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11 September 2003 DUNBLAD, the Delft University neutron backscatter landmine detector
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Abstract
The neutron backscattering technique may be applied to search for non-metallic land mines in relatively dry soils. A novel, ergonomic detector system has been constructed. Tests with real land mines in a realistic environment show that anti-tank mines can reliably be found, but that anti-personnel mines may escape detection. The performance could be improved when an image of the mine signal could be obtained. One approach is to use an array of position sensitive 3He detectors placed close to the soil. A first test with a pulsed neutron generator shows that further improvements can be made by applying a time window on the neutron transit time. The possibilities of neutron backscattering imaging systems are investigated using Monte Carlo simulations with GEANT. A neutron backscattering imaging device with a 2D sensitive detection plane is currently under development.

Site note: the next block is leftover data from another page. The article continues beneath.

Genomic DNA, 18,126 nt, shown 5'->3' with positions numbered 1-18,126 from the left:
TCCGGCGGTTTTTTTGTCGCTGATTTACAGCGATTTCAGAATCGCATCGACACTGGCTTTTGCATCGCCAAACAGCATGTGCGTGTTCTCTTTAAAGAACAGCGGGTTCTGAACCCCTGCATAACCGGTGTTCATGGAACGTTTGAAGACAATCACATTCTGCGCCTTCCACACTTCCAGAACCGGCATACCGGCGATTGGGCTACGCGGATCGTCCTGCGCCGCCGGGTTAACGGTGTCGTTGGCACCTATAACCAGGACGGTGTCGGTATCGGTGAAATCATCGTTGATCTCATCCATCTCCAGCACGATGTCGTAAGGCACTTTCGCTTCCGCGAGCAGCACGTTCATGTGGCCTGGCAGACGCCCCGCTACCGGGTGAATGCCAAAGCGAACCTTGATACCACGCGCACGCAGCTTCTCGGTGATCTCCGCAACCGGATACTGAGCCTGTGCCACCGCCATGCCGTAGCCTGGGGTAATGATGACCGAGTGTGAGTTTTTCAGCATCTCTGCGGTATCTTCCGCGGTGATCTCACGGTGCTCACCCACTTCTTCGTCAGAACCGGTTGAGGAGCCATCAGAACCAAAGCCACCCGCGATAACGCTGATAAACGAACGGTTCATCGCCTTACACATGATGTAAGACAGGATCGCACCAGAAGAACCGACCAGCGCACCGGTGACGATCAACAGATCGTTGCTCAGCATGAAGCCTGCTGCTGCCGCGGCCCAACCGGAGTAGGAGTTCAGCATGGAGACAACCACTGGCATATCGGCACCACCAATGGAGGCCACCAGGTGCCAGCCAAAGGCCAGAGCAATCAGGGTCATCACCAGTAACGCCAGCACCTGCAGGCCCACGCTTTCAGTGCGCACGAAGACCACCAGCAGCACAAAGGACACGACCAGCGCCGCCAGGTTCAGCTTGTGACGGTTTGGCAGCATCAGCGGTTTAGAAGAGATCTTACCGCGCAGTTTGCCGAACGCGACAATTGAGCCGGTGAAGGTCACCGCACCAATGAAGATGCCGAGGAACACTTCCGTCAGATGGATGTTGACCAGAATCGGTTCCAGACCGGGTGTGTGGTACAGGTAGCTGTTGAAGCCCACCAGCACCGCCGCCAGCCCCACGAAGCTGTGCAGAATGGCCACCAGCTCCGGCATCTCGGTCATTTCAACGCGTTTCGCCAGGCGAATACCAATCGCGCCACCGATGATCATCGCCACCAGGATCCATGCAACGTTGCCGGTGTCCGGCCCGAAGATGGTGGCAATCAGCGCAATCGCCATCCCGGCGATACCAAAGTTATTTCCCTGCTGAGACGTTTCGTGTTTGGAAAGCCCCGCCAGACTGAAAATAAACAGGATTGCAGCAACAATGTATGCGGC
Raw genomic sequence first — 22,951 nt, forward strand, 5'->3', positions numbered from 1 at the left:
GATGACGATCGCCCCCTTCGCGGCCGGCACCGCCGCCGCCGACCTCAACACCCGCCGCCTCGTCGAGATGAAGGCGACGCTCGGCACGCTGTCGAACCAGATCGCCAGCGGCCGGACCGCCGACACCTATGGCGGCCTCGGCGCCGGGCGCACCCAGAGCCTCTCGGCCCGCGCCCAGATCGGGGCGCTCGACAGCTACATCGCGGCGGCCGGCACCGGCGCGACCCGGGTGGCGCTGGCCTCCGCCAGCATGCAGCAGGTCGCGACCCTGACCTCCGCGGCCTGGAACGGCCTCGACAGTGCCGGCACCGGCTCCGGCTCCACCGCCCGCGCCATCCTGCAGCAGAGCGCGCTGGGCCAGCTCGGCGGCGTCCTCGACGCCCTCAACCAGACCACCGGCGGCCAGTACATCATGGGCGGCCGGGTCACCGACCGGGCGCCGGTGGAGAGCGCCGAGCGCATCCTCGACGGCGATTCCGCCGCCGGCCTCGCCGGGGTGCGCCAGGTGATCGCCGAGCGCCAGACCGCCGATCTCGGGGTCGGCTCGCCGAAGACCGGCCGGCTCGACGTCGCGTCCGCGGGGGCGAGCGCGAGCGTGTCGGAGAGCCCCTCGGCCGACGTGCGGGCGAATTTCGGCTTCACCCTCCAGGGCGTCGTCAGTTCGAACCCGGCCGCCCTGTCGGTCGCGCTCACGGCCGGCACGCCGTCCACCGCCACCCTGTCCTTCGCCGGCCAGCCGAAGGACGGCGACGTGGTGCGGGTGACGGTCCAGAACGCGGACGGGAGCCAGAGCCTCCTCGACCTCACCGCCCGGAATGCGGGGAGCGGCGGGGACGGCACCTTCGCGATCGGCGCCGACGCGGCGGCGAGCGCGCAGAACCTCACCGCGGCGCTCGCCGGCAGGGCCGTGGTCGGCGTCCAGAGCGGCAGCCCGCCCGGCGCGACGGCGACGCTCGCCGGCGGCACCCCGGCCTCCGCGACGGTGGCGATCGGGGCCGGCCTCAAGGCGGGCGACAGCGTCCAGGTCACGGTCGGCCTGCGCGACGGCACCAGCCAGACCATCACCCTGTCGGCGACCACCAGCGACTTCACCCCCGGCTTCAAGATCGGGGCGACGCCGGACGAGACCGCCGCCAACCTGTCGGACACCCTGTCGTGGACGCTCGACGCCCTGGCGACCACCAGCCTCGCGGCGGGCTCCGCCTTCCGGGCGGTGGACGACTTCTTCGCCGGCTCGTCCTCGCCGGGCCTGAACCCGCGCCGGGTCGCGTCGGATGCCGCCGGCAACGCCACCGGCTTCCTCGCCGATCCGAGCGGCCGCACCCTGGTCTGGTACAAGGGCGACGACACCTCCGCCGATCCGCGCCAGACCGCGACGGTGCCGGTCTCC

© (2003) COPYRIGHT Society of Photo-Optical Instrumentation Engineers (SPIE). Downloading of the abstract is permitted for personal use only.
Victor R. Bom, Cor P. Datema, and Carel W. E. van Eijk "DUNBLAD, the Delft University neutron backscatter landmine detector", Proc. SPIE 5089, Detection and Remediation Technologies for Mines and Minelike Targets VIII, (11 September 2003); https://doi.org/10.1117/12.485855
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